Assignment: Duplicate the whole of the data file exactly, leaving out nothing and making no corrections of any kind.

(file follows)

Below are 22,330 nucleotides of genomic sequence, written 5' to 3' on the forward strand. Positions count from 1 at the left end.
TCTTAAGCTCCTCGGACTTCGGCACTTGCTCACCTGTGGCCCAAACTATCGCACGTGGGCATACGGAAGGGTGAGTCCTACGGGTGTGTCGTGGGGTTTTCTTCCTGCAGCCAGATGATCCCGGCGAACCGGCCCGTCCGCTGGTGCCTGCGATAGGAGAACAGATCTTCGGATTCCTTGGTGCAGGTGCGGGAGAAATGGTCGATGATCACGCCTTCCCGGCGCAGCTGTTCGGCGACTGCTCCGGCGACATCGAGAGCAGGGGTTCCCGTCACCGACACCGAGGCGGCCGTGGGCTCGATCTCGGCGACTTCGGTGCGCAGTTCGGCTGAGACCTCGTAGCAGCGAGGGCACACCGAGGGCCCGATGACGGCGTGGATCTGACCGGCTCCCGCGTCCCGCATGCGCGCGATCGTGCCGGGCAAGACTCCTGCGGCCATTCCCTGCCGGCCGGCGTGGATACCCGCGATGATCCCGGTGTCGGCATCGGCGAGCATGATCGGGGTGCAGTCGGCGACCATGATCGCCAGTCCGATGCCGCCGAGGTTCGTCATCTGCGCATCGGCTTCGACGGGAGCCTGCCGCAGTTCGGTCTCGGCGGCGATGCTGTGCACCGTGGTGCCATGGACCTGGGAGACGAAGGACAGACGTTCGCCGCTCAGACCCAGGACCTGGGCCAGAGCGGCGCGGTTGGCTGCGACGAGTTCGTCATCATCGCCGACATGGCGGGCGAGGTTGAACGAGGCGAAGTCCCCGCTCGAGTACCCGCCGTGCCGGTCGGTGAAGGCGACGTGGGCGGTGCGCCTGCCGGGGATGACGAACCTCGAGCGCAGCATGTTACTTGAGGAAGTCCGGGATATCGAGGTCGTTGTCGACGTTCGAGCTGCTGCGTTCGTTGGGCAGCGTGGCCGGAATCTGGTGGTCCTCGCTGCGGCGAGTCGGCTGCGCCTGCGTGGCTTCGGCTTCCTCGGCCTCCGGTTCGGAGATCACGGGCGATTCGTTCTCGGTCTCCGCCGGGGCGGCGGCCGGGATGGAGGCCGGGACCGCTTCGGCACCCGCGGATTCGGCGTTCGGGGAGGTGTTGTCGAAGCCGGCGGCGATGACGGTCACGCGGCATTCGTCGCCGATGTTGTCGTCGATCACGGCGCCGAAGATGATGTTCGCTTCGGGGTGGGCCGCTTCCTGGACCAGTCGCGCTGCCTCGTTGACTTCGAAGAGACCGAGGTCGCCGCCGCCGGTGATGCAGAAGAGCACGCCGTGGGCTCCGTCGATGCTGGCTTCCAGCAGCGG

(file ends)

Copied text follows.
Below are 22,330 nucleotides of genomic sequence, written 5' to 3' on the forward strand. Positions count from 1 at the left end.
TCTTAAGCTCCTCGGACTTCGGCACTTGCTCACCTGTGGCCCAAACTATCGCACGTGGGCATACGGAAGGGTGAGTCCTACGGGTGTGTCGTGGGGTTTTCTTCCTGCAGCCAGATGATCCCGGCGAACCGGCCCGTCCGCTGGTGCCTGCGATAGGAGAACAGATCTTCGGATTCCTTGGTGCAGGTGCGGGAGAAATGGTCGATGATCACGCCTTCCCGGCGCAGCTGTTCGGCGACTGCTCCGGCGACATCGAGAGCAGGGGTTCCCGTCACCGACACCGAGGCGGCCGTGGGCTCGATCTCGGCGACTTCGGTGCGCAGTTCGGCTGAGACCTCGTAGCAGCGAGGGCACACCGAGGGCCCGATGACGGCGTGGATCTGACCGGCTCCCGCGTCCCGCATGCGCGCGATCGTGCCGGGCAAGACTCCTGCGGCCATTCCCTGCCGGCCGGCGTGGATACCCGCGATGATCCCGGTGTCGGCATCGGCGAGCATGATCGGGGTGCAGTCGGCGACCATGATCGCCAGTCCGATGCCGCCGAGGTTCGTCATCTGCGCATCGGCTTCGACGGGAGCCTGCCGCAGTTCGGTCTCGGCGGCGATGCTGTGCACCGTGGTGCCATGGACCTGGGAGACGAAGGACAGACGTTCGCCGCTCAGACCCAGGACCTGGGCCAGAGCGGCGCGGTTGGCTGCGACGAGTTCGTCATCATCGCCGACATGGCGGGCGAGGTTGAACGAGGCGAAGTCCCCGCTCGAGTACCCGCCGTGCCGGTCGGTGAAGGCGACGTGGGCGGTGCGCCTGCCGGGGATGACGAACCTCGAGCGCAGCATGTTACTTGAGGAAGTCCGGGATATCGAGGTCGTTGTCGACGTTCGAGCTGCTGCGTTCGTTGGGCAGCGTGGCCGGAATCTGGTGGTCCTCGCTGCGGCGAGTCGGCTGCGCCTGCGTGGCTTCGGCTTCCTCGGCCTCCGGTTCGGAGATCACGGGCGATTCGTTCTCGGTCTCCGCCGGGGCGGCGGCCGGGATGGAGGCCGGGACCGCTTCGGCACCCGCGGATTCGGCGTTCGGGGAGGTGTTGTCGAAGCCGGCGGCGATGACGGTCACGCGGCATTCGTCGCCGATGTTGTCGTCGATCACGGCGCCGAAGATGATGTTCGCTTCGGGGTGGGCCGCTTCCTGGACCAGTCGCGCTGCCTCGTTGACTTCGAAGAGACCGAGGTCGCCGCCGCCGGTGATGCAGAAGAGCACGCCGTGGGCTCCGTCGATGCTGGCTTCCAGCAGCGG